Sore Throats

Most sore throats are due to viral infections. Often people feel a sore throat at the onset of a respiratory illness. As the virus clings to the upper part of the respiratory tract - and the immune system begins to fight it off, the person experiences a sore throat. As the virus descends, a runny nose and cough can begin. As a child grows and develops a stronger immune system, he or she might have a transient sore throat as they encounter a respiratory virus. The same virus that gives an older child a sore throat or laryngitis can give an infant croup (baby laryngitis) or bronchitis.

Viral sore throats DO NOT NEED ANTIBIOTICS.

Taking antibiotics unnecessarily allows more virulent bacteria to grow. The person can also develop diarrhea from eliminating friendly intestinal bacterial. Another possibility is developing an allergy and not being able to use a class of antibiotics in the future.

Most viral sore throats will resolve within a few days. Our saliva and respiratory secretions are loaded with antibodies and other factors that protect us from bacteria like strep. Children are also vaccinated against pneumococcus and haemophilus. Viral infections can weaken the respiratory lining, making a child more susceptible to a bacterial ear infection, sinusitis or bronchopneumonia. That's why doctors become concerned if a child had a cough/cold and low grade fever that starts spiking after several days.

A typical scenario for a viral sore throat is one that is more intense at the beginning, and starts to improve the second day. Also, if the sore throat waxes and wanes through the day or hurts when the child coughs. With viral illnesses, there's often an associated runny nose, or a cough will begin.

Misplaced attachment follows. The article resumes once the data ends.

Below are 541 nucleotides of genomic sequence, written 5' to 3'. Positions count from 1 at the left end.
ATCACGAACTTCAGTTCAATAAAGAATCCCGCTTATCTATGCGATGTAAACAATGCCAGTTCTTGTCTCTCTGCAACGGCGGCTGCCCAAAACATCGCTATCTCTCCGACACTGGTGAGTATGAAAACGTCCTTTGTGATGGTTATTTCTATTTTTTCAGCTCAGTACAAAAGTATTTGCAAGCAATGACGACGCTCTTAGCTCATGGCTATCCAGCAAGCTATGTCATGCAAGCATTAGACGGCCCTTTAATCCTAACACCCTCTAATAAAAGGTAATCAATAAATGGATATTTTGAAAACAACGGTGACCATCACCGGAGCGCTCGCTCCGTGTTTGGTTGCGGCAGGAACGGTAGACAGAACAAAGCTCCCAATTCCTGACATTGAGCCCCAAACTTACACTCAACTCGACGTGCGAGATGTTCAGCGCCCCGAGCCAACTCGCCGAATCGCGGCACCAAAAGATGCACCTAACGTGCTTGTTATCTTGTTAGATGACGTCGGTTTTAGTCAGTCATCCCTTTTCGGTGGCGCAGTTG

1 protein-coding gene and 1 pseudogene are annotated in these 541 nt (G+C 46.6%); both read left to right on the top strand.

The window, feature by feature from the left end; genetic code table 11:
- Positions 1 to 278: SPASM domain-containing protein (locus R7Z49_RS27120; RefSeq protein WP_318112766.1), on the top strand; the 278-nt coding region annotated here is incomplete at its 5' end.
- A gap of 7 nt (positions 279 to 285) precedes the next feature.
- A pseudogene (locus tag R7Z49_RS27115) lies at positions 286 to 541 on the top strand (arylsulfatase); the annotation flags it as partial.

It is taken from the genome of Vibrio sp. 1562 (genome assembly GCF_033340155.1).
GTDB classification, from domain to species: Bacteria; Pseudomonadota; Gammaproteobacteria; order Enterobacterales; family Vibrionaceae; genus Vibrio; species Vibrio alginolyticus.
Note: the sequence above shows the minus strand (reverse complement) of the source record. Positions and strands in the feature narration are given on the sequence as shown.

Ways of differentiating a bacterial sore throat that requires antibiotics: Some symptoms of strep or a bacterial sore throat are a fever over 102 beyond the first day of a sore throat. You have to consider the possibility of strep or another secondary bacterial infection. Your child should take antibiotics to avoid severe forms of strep. Untreated strep can also induce an autoimmune illness, rheumatic fever, that can cause injury to the heart and joints.

Ways to help a sore throat

  • Getting more sleep helps the immune system.
  • Cranberry juice, lemonade, and other tart juices contain vitamin C as well as other substances that are good for mucosal immunity. Rose hip containing teas (e.g. Red , Lemon or or Wild Berry Zinger by Celestial Seasonings, the decaffeinated fruit teas by Bigelow, or the Rose hip/ or fruit teas of the Pompadour company are available in most supermarkets).
  • Older kids can gargle with salt water, or a combination of a pinch of salt, a cap of peroxide, and a squirt of lemon swirled together in a small cup.
  • Miso soup, or chicken soup can help. Besides having some salt, chicken soup contains zinc, another factor that helps sore throats.
  • Horseradish helps fight bacteria. You can add some to applesauce.
  • A mouthwash called Biotene can help impair strep adherence. It is available in many pharmacies and is marketed to adults with decreased saliva. It's safe to use in children and also is available as a toothpaste.
  • Avoid prolonged exposure to cold. It's Ok to run around or exercise in cold weather, however "getting a chill" (i.e. waiting for a bus, or being outdoors without a hat or scarf ) is not good.